1117 GMT October 17, 2019
Erdogan arrived in Qatar on Monday on the last leg of a tour that had also taken him to Saudi Arabia and Kuwait, presstv.com wrote.
In Qatar, he met with Emir Tamim bin Hamad Al Thani in Doha. Qatari state news agency QNA said that the two sides discussed joint efforts to combat terrorism and extremism, reviewed defense and economic cooperation, and praised Kuwait’s mediation role in the crisis.
During the talks, Sheikh Tamim said, “reviewed regional developments, specifically the Gulf crisis and efforts to contain it and to resolve it through diplomatic means,” according to the QNA.
But it was unclear how Erdogan had sought to contribute to a resolution of the dispute beyond calling on the leaders he met to try and ease the tensions. It was also improbable that he conveyed any messages from Saudi Arabia — the country leading a diplomatic and economic war on Qatar — to the leadership in Doha. Turkey has firmly taken Qatar’s side, to the displeasure of the Doha’s adversaries, and is thus not looked upon as a trusted go-between.
The dispute has seen Saudi Arabia, the United Arab Emirates, Bahrain, and Egypt cutting diplomatic ties with Qatar and blocking their transit routes to the country. They have accused Doha of ‘supporting terrorism’ — a charge that the blockading countries face themselves. Qatar has denied the accusation and has said that it is being targeted because of its independent foreign policies.
The UAE’s Minister of State for Foreign Affairs Anwar Gargash seemed to display the Saudi-led side’s unhappiness with Ankara on Monday, when he said that, in effect, Erdogan’s regional tour had been useless.
Emirati Minister of State for Foreign Affairs Anwar Gargash. (AP)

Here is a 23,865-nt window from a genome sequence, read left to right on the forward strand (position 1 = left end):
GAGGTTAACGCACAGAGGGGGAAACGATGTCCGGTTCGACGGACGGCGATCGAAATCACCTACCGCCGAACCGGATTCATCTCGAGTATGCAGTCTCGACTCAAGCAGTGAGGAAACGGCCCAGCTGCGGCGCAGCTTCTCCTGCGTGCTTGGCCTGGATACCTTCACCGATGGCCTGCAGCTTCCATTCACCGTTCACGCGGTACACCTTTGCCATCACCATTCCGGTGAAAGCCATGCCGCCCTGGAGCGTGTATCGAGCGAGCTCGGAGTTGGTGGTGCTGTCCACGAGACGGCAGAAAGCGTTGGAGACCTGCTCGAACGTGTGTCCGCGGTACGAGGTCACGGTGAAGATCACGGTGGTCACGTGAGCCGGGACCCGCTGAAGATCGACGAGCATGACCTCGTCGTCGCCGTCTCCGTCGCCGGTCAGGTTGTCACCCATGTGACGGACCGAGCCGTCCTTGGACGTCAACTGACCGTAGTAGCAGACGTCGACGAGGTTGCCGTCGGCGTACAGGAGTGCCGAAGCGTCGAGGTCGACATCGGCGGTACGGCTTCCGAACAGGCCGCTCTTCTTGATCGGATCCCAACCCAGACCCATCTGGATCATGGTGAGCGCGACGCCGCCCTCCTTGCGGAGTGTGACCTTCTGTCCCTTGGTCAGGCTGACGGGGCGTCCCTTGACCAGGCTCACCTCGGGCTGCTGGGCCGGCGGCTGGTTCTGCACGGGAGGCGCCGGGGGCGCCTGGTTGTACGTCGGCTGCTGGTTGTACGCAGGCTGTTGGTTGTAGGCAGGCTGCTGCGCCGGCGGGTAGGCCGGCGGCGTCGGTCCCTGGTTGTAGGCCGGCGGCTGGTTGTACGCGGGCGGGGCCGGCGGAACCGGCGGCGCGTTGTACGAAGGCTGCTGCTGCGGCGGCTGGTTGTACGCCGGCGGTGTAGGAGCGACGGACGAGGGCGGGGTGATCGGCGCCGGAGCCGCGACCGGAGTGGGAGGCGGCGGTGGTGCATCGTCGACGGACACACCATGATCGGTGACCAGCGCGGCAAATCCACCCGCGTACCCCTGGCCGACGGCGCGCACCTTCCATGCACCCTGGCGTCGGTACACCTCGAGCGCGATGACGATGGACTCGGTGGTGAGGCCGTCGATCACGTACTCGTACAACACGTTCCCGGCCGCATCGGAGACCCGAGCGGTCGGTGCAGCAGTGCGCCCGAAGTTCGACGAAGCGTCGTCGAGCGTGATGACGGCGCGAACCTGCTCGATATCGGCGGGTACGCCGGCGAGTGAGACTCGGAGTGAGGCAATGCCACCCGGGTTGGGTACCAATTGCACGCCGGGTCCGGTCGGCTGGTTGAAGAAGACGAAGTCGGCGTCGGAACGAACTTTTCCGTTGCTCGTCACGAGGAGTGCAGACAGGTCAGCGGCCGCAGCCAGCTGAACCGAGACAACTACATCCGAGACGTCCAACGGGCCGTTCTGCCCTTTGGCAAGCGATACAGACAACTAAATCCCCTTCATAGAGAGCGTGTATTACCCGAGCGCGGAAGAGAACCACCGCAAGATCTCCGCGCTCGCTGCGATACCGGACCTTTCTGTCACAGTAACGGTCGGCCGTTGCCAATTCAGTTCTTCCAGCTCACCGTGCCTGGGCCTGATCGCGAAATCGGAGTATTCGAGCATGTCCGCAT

“The Turkish president’s visit did not carry anything new, and the hasty stand his country had taken made neutrality as the best option for Ankara. A Qatari review will achieve more than repeated visits,” Gargash wrote on his Twitter account on Tuesday.
When Erdogan left Saudi Arabia, where he had met with King Salman and his son, Crown Prince Mohammed, it was unclear what, if anything, he had achieved diplomatically. The official Saudi news agency did not report much about the meetings except that they had taken place.
This handout photo, taken on July 23, 2017, shows Turkish President Recep Tayyip Erdogan (L) meeting with Saudi King Salman bin Abdulaziz in Jeddah, Saudi Arabia.(AFP)
In addition to Erdogan, US Secretary of State Rex Tillerson and representatives from Europe have toured the region in recent weeks in a bid to soothe the tensions between the Arab states in the Persian Gulf, all to no avail.
Qatar has said that the dispute is likely to linger. More recently, the Qatari emir said that the blockade by the Saudi-led bloc had been “a pre-planned smearing campaign.”
While in Qatar, Turkish Foreign Minister Mevlut Cavusoglu, who was accompanying Erdogan in the regional tour, said that Ankara was trying to organize direct talks between Qatar and the Saudi-led bloc.
“The most appropriate way is to sit together around the table and have direct talks. This is the main obstacle in front of us and I hope there will be an opportunity for such format soon,” he said.
But as Turkey continues to practice the mediatory role it has assigned to itself, it is likely to further irritate the Saudi-led bloc and lose even more leverage.
Also on Monday, Russia expressed its own readiness to help mediate in the dispute if requested to do so.
“We are interested in this crisis being overcome, taking into account mutual concerns and finding solutions which will be acceptable for all participants of this process,” Russian Foreign Minister Sergei Lavrov told the Kurdish television channel Rudaw.